Full Title: A Philosophical and Political History of the Settlements and Trade of the Europeans in the East and West Indies. Translated from the French of Abbe Raynal, by J. Justamond. Third Edition, Revised and Corrected. With Maps Adapted to the Work, and Copious Index. Vol. I. London: Printed for T. Cadell, MDCCLXXVII.
NO event has been so interesting to mankind in general, and to the inhabitants of Europe in particular, as the discovery of the New World, and the passage to India by the Cape of Good Hope. It gave rise to a revolution in the commerce, and in the power of nations; and in the manners, industry, and government of the whole world. At this period, new connexions were formed by the inhabitants of the most distant regions, for the supply of wants they had never before experienced. The productions of climates situated under the equator, were consumed in countries bordering on the pole; the industry of the north was transplanted to the south; and the inhabitants of the West were clothed with manufactures of the East; a general intercourse of opinions, laws and customs, diseases and remedies, virtues and vices, was established among men.
Every thing has changed, and must change again. But it is a question, whether the revolutions that are past, or those which must hereafter take place, have been, or can be of any utility to the human race: will they ever add to the tranquillity, the happiness, and the pleasures of mankind? Can they improve our present state, or do they only change it?
The Europeans have founded colonies in all parts, but are they acquainted with the principles on which they ought to be formed? They have established a commerce of exchange, of the productions of the earth and of manufactures. This commerce is transferred from one people to another. Can we not discover by what means, and in what situations this has been effected? Since America and the passage by the Cape has been known, some nations that were of no consequence are become powerful: others, that were the terror of Europe, have lost their authority. How has the condition of these several people been affected by these discoveries? How comes it to pass that those to whom Nature has been most liberal, are not always the richest and most flourishing? To throw some light on these important questions, we must take a view of the state of Europe before these discoveries were made; we must trace circumstantially the events they have given rise to; and conclude with examining it, as it presents itself at this day.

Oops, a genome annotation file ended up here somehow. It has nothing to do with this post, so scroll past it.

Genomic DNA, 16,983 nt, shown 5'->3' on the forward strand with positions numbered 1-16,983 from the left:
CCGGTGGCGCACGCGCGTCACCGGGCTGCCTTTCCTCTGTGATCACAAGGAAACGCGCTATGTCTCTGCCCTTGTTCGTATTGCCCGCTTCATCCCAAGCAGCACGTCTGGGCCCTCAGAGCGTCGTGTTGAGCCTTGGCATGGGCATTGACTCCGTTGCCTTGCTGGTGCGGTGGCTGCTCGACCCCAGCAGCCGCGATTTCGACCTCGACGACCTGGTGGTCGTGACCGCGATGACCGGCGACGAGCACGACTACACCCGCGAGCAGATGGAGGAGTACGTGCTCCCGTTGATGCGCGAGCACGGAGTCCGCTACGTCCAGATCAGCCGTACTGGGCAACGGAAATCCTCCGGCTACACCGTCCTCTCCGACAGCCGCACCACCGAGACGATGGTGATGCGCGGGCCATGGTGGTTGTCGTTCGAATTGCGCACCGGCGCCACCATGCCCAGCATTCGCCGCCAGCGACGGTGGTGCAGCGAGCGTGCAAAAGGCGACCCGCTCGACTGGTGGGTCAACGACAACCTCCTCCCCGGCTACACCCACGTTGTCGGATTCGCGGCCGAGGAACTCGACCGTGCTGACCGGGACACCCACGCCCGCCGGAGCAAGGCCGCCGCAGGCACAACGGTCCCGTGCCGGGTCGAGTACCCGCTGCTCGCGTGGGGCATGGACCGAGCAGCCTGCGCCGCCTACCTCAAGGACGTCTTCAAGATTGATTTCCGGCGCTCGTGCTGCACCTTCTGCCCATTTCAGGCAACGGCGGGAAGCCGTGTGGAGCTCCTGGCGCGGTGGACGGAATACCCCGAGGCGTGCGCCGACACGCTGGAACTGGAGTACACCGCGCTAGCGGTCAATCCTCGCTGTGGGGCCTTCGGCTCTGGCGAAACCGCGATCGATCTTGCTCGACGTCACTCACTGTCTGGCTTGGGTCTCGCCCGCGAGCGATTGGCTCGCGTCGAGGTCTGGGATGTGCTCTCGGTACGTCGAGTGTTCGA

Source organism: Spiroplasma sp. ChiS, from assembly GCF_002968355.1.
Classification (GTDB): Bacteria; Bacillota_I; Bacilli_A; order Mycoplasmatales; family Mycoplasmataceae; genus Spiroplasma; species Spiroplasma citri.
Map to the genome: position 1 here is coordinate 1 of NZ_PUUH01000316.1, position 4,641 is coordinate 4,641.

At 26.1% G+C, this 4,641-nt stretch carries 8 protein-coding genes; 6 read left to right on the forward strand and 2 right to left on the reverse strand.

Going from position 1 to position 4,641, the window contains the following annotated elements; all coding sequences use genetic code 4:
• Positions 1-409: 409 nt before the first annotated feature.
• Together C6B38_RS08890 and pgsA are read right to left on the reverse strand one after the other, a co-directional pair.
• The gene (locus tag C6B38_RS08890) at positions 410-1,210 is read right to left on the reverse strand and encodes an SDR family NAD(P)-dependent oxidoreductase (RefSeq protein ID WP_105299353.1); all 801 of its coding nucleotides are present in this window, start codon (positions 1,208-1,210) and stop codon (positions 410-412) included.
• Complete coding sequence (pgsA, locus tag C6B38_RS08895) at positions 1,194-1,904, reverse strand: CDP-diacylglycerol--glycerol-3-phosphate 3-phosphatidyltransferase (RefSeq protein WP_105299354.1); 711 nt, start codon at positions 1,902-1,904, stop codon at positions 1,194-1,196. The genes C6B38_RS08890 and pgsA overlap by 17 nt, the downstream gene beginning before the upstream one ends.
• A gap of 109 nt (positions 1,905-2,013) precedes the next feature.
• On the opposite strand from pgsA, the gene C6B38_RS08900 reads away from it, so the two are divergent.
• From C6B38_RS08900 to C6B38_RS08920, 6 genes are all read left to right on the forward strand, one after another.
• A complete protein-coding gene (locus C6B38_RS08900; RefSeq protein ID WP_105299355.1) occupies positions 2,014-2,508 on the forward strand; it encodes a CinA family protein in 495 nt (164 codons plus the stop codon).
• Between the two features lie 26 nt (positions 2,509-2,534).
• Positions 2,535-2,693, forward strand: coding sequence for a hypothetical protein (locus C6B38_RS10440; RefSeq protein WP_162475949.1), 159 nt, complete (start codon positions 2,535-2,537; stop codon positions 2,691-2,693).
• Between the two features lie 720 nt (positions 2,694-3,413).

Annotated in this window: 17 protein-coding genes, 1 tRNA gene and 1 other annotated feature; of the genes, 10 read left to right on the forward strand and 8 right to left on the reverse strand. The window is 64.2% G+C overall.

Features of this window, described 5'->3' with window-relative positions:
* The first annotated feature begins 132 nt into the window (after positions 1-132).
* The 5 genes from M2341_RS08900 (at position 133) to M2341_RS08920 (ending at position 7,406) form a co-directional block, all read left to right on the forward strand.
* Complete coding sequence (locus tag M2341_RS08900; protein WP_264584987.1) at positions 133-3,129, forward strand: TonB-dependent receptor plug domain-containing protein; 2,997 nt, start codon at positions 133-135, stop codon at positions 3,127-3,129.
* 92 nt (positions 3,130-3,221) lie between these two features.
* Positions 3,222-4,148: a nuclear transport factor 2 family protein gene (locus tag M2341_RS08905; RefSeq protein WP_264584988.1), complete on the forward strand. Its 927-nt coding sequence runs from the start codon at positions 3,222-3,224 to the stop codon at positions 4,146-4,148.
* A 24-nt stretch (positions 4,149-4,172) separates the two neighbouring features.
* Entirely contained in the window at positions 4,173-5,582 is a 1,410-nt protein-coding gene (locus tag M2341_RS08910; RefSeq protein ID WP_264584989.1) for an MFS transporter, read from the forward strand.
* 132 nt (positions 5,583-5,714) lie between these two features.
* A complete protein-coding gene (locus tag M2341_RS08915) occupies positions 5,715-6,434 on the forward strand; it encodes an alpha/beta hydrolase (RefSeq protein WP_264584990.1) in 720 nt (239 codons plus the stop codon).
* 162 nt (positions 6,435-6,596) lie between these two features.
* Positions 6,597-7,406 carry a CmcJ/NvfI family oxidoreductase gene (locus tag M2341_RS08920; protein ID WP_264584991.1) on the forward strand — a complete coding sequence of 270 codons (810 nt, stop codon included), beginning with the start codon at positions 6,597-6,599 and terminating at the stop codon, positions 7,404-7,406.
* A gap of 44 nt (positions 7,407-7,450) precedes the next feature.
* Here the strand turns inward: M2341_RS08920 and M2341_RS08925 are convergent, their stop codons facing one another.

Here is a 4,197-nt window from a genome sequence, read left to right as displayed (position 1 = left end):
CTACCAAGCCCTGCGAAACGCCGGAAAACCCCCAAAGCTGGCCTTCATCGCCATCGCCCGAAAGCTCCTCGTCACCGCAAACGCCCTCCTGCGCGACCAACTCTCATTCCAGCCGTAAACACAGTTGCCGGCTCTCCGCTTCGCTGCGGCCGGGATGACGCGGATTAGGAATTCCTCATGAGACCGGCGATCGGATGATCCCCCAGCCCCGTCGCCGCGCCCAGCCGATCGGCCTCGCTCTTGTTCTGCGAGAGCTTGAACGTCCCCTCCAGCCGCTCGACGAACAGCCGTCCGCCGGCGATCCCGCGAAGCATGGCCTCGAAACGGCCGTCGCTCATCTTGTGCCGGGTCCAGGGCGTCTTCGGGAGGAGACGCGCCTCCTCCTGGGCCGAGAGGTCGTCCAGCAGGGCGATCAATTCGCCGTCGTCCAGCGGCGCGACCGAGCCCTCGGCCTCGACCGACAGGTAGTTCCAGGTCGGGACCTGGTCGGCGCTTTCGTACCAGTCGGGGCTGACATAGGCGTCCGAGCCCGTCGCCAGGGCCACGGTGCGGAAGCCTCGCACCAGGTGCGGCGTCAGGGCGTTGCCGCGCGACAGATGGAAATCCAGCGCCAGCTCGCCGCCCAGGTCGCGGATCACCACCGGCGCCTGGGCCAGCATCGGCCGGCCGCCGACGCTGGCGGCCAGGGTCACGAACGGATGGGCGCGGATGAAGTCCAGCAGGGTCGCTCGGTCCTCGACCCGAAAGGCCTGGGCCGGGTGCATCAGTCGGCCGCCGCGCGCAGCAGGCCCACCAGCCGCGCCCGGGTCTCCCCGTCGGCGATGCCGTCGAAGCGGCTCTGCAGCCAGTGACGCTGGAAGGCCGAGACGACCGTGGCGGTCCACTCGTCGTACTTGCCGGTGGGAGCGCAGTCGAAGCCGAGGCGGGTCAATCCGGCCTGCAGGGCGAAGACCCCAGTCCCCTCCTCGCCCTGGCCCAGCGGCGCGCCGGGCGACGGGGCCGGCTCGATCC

The commercial states have civilized all others. The Phoenicians, whose extent of country and influence were extremely limited, acquired by their genius for naval enterprises, an importance which ranked them foremost in the history of ancient nations.
They are mentioned by writers of every class. They were known to the most distant climes, and their fame has been transmitted to succeeding ages.
Situated on a barren coast, separated from the continent by the Mediterranean on the one side, and the mountains of Libanus on the other; they seem to have been destined by Nature for the dominion of the sea. Fishing taught them the art of navigation, and furnished them with the purple dye which they extracted from the murex: at the same time the sea-sand led them to discover the secret of making glass. Happy in possessing so few natural advantages, since the want of these awakened that spirit of invention and industry, which is the parent of arts and opulence!
It must be confessed, that the situation of the Phoenicians was admirably adapted to extend their commerce to every part of the world. By inhabiting, as it were, the confines of Africa, Asia, and Europe, if they could not unite the inhabitants of the globe in one common interest, they at least had it in their power, by a commercial intercourse, to communicate to every nation the enjoyments of all climates. But the antients whom we have so often excelled, though we have derived much useful knowledge from them, had not means sufficient to enable them to establish an universal commerce. The Phoenicians had no shipping except gallies; they only carried on a coasting trade, and their sailing was confined to the Mediterranean. Though this state was the model upon which other maritime powers were formed, it is not so easy to determine what they have, as what they might have performed. We may form a conjecture of their population by their colonies. It is said that their numbers extended along the coasts of the Mediterranean, particularly the shores of Africa. . . .